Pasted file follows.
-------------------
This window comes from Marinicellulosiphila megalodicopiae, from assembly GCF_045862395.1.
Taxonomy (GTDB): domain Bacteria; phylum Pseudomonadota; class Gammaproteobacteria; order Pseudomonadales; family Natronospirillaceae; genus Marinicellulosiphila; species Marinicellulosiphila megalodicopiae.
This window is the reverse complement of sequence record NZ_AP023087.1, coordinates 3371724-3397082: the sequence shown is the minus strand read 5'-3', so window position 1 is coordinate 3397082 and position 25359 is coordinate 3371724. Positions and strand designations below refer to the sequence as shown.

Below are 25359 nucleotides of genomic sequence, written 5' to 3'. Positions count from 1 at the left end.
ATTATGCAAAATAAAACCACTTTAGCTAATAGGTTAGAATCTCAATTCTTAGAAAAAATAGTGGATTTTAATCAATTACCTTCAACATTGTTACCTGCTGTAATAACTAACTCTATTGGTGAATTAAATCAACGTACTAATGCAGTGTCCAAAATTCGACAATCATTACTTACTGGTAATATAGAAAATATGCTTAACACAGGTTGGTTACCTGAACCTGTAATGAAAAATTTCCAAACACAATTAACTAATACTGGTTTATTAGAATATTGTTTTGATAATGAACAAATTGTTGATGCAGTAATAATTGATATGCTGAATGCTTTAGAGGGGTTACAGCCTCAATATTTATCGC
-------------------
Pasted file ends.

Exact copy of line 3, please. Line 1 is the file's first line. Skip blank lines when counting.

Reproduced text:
This window is the reverse complement of sequence record NZ_AP023087.1, coordinates 3371724-3397082: the sequence shown is the minus strand read 5'-3', so window position 1 is coordinate 3397082 and position 25359 is coordinate 3371724. Positions and strand designations below refer to the sequence as shown.